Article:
Morning Special (2019. Sep. 22. Sun.)
PART 1 (1부) >>
▶What Happened In The World
A grandmother in the US state of Montana slows traffic using a hair dryer.
After an elementary school student is bullied for a homemade t-shirt, University of Tennessee makes it into an official shirt.
An Italian company presents a new concept juice bar producing 3D printed cups made out of orange peels on the spot.
After 3 years, the world’s longest Viking bridge in Denmark is finished.
A 10-year-old boy in China gains 15kg in three months to save his father’s life.
▶In The Spotlight 1
Peter Tabichi, the 2019 Global Teacher Prize winner, continues to raise his profile on the international stage. Mr. Tabichi gave a special address prior to the start of the United Nations General Assembly becoming the first Kenyan teacher to ever do so. Mr. Tabichi also had a meeting with US President Donald Trump in the Oval Office ahead of his special address. Since winning the $1 million Global Teacher Prize, Mr. Tabichi has travelled the world and worked with charitable organizations to tell his inspiring story and to highlight the importance of improved education for underprivileged children worldwide.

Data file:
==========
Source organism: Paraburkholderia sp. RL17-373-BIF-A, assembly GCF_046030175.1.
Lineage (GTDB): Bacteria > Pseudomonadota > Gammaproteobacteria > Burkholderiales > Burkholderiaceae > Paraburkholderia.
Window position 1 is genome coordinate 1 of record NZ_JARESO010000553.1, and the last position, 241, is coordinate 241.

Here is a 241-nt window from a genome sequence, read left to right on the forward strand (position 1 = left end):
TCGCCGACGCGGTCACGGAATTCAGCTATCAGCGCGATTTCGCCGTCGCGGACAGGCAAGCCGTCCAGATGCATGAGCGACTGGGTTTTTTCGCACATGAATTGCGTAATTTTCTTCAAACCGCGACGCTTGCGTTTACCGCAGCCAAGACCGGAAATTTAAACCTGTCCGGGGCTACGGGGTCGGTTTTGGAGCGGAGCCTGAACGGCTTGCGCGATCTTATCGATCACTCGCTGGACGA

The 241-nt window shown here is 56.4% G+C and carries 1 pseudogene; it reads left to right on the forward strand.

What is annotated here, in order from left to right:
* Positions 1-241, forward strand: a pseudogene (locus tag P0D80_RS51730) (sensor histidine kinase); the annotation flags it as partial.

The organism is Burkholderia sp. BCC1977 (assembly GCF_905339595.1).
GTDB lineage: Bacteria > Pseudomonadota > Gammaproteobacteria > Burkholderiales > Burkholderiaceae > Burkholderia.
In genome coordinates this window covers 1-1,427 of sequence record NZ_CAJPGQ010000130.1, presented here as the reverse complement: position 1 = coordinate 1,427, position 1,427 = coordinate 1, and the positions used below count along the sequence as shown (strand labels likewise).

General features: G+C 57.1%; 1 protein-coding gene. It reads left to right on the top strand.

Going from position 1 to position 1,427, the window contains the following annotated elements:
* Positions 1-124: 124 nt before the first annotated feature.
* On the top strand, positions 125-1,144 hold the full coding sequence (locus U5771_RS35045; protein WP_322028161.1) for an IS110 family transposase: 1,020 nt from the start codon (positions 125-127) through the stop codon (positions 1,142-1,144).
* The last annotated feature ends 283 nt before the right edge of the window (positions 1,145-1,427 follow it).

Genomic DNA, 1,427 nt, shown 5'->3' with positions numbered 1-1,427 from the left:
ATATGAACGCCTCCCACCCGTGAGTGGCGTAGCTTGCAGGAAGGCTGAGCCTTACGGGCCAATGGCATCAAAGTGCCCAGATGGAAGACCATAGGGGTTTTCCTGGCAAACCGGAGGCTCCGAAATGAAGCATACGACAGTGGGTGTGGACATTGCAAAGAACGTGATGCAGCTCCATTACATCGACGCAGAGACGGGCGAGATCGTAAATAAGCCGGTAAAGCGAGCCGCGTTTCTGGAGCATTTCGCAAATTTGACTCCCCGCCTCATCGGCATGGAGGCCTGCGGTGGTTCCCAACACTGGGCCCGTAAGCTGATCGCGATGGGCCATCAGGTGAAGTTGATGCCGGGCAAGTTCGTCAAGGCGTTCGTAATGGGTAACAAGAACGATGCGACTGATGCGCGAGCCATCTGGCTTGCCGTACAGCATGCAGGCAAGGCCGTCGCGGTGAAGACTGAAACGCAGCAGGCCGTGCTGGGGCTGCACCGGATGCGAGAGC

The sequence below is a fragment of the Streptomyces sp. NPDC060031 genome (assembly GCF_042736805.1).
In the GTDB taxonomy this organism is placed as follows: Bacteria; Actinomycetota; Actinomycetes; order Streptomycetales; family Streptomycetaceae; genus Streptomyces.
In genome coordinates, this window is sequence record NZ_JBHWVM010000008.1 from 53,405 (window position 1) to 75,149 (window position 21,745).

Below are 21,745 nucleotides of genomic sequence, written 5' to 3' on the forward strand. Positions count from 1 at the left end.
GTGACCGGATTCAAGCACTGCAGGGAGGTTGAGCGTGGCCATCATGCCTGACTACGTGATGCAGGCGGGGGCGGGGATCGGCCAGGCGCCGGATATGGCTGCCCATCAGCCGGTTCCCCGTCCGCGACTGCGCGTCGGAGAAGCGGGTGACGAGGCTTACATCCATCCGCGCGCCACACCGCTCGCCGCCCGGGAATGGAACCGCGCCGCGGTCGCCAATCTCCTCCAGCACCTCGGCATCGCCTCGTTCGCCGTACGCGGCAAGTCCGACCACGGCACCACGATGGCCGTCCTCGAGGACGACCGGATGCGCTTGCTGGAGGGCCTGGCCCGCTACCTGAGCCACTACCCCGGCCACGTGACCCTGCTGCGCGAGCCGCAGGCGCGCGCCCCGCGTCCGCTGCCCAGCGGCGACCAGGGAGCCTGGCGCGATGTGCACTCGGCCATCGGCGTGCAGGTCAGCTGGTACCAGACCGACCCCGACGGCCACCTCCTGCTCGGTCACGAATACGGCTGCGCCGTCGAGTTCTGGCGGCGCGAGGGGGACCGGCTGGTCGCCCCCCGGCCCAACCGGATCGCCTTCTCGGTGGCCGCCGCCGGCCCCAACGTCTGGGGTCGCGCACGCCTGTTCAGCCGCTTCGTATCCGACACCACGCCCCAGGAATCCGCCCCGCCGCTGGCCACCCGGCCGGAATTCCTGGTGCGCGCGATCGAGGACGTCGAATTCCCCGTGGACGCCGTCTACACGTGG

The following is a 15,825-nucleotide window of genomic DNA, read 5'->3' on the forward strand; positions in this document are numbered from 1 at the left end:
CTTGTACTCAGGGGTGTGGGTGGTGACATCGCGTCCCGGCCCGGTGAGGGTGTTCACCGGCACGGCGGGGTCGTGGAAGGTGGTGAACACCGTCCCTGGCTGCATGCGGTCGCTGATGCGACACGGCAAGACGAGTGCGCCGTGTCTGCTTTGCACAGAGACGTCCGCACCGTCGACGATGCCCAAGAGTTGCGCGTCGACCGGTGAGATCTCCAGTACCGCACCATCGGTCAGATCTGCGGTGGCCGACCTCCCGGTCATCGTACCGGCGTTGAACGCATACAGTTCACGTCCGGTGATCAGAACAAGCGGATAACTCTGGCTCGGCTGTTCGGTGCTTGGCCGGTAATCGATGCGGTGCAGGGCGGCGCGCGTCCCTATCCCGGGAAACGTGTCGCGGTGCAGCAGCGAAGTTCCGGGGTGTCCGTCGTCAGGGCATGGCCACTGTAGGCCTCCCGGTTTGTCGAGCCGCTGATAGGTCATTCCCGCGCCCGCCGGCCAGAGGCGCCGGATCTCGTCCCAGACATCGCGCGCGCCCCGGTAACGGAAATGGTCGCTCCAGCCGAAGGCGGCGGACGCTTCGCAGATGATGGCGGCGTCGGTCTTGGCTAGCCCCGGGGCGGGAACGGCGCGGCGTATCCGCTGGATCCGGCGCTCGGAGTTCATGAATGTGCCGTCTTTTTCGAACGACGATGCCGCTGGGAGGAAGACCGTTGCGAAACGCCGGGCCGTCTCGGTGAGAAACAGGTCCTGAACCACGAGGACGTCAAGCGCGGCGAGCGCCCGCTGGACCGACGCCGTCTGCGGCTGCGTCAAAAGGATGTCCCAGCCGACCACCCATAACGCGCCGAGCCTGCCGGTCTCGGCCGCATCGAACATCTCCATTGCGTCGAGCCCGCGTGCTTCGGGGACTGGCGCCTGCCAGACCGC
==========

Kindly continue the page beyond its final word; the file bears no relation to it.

▶In The Spotlight 2
American businesswoman Kim Pegula visited Seoul, the city she was born in, for the first time in 45 years this week in order to watch her daughter, a pro tennis player, compete in a tournament. Kim Pegula’s life has been a true rags-to-riches story. She was abandoned on the streets of Seoul by her biological parents when she was five years old. She then spent time in an orphanage before being adopted by a family in the United States. Pegula grew up in Upstate New York and married businessman Terry Pegula in 1993. After selling his oil and gas company in 2010 for $4.7 billion, the couple ventured into the world of pro sports. Terry and Kim Pegula are now co-owners of two major league sports franchises.
▶In The Spotlight 3
Charlie Cole, the American photographer who took the famous “Tank Man” photograph from Tiananmen Square in 1989 has passed at the age of 64.
Cole’s iconic image was printed on front pages across the world for months following the massacre, and came to symbolize the conflict between Chinese citizens and the military. For decades, the Chinese government has tried to erase the memory of the event by removing all references to it in local media and school textbooks. However, Cole’s photo has stood the test of time and remains a vivid reminder to the rest of the world.